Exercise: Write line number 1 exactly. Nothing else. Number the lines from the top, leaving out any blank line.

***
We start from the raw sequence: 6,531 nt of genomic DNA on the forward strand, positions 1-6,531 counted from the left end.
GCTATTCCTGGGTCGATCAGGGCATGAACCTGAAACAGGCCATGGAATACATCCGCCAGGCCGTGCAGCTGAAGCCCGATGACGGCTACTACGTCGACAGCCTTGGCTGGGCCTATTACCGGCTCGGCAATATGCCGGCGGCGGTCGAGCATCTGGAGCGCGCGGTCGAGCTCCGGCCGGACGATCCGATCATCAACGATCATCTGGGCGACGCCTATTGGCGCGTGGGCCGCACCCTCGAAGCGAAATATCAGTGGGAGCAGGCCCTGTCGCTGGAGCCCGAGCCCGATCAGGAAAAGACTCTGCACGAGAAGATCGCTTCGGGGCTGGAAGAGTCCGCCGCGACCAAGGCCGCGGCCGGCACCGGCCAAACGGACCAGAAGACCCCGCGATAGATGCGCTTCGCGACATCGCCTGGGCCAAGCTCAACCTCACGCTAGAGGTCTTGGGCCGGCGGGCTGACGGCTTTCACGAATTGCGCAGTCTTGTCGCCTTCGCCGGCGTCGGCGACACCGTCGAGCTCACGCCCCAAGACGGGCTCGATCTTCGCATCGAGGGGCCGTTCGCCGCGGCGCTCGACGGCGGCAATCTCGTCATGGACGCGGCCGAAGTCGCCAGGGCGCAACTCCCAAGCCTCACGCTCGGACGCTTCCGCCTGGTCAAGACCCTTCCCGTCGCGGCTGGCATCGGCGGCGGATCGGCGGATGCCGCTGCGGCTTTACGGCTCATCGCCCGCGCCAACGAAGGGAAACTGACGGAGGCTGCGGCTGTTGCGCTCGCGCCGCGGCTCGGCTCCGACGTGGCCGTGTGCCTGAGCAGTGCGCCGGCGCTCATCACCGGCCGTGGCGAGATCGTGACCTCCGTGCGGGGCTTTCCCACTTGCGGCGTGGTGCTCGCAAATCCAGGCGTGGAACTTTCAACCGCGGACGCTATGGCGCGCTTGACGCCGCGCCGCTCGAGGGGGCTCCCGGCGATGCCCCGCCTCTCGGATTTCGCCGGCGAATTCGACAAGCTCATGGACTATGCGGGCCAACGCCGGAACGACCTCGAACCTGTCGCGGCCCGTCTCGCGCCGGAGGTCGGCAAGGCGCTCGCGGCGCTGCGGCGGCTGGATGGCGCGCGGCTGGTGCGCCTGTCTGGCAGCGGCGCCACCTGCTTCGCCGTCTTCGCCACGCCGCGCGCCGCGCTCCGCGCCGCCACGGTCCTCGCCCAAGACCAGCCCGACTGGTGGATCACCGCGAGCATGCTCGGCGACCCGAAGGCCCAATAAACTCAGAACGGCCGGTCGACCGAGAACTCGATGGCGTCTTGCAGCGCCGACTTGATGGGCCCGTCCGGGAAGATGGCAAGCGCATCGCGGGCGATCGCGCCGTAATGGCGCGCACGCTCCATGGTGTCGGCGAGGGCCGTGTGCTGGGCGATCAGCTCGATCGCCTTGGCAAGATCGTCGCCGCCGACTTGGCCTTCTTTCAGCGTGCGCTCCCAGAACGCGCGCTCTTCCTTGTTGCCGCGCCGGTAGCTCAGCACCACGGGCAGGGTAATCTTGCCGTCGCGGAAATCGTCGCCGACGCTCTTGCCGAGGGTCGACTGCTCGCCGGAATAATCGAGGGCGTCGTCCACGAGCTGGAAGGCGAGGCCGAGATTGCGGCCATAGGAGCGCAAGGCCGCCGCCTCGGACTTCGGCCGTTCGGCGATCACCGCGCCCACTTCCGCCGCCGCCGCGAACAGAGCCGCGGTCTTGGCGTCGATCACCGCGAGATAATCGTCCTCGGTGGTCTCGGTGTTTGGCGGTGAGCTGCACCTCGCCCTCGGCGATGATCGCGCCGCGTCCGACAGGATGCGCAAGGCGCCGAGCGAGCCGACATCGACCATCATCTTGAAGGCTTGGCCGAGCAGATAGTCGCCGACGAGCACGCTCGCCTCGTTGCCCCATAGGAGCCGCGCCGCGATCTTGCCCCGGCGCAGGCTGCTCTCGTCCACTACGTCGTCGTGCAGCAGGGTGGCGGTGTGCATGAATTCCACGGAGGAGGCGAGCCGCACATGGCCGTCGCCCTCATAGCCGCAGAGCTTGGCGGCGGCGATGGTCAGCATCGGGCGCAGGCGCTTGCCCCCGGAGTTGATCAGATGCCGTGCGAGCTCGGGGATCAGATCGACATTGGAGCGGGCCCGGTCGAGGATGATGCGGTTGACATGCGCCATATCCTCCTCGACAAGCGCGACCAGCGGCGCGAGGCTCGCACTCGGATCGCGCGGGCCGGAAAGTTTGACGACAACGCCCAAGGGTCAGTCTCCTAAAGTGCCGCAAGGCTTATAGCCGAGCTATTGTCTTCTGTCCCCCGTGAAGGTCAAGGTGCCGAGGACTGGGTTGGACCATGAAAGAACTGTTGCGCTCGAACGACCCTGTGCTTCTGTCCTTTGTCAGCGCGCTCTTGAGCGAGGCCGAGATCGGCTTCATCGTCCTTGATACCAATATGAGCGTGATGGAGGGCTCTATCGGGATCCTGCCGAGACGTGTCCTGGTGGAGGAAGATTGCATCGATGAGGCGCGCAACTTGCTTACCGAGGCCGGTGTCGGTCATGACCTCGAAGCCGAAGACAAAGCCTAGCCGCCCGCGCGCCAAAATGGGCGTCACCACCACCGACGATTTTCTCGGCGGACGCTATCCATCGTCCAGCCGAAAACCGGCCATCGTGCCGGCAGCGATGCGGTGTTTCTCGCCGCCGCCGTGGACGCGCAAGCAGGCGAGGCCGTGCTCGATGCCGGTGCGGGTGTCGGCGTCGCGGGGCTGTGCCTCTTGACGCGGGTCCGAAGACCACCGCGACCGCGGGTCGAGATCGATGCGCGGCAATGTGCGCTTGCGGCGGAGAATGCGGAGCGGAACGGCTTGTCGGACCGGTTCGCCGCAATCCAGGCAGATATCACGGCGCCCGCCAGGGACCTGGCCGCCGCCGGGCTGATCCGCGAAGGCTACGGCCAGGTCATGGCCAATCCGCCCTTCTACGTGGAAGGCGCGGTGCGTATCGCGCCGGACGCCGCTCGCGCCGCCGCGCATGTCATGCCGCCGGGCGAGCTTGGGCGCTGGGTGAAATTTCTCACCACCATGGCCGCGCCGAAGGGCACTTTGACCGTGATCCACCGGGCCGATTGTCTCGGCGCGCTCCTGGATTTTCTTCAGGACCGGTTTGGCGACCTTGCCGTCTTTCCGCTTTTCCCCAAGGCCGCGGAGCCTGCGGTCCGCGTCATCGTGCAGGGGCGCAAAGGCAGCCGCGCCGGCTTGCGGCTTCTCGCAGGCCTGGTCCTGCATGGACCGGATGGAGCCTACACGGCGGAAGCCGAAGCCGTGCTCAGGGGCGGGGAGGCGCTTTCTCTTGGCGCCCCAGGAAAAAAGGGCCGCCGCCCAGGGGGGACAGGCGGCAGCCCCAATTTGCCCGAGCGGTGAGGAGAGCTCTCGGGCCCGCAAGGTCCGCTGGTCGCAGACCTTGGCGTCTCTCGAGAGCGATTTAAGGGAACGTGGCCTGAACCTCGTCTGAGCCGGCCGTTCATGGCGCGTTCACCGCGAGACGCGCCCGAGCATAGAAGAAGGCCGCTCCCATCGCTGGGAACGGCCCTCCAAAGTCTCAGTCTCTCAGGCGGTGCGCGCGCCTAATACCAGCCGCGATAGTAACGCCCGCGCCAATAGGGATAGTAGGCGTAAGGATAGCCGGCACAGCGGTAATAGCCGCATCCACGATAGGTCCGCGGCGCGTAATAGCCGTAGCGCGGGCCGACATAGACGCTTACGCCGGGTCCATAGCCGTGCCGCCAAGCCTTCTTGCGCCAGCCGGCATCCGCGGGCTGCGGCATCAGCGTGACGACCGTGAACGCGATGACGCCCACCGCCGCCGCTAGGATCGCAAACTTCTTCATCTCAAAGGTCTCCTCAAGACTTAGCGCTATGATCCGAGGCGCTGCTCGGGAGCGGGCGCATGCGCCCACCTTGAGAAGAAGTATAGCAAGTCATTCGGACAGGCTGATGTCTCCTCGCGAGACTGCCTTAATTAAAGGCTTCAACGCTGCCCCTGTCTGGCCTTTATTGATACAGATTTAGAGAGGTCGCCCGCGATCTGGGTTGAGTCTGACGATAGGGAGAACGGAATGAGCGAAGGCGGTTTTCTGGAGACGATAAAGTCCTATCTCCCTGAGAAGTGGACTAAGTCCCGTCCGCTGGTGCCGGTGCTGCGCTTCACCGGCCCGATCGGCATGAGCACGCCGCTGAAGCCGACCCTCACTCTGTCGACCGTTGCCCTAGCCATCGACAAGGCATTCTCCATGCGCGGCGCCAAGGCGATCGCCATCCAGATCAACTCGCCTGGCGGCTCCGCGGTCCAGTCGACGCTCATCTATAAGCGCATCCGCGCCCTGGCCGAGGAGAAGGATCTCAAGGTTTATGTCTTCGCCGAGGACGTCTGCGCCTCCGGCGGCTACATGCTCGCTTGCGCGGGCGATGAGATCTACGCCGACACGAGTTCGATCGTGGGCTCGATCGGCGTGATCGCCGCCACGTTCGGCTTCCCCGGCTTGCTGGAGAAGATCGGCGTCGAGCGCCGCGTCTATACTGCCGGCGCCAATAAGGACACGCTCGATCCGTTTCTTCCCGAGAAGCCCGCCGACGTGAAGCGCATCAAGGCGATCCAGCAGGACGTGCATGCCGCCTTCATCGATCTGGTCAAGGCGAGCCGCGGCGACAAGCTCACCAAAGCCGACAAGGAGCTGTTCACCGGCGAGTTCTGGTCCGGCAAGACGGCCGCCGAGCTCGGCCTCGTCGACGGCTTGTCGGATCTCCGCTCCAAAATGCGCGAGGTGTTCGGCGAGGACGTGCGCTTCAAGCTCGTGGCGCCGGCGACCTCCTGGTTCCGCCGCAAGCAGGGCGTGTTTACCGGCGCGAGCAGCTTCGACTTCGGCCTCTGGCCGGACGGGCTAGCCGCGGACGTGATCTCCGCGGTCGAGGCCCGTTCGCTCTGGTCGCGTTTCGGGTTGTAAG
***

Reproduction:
We start from the raw sequence: 6,531 nt of genomic DNA on the forward strand, positions 1-6,531 counted from the left end.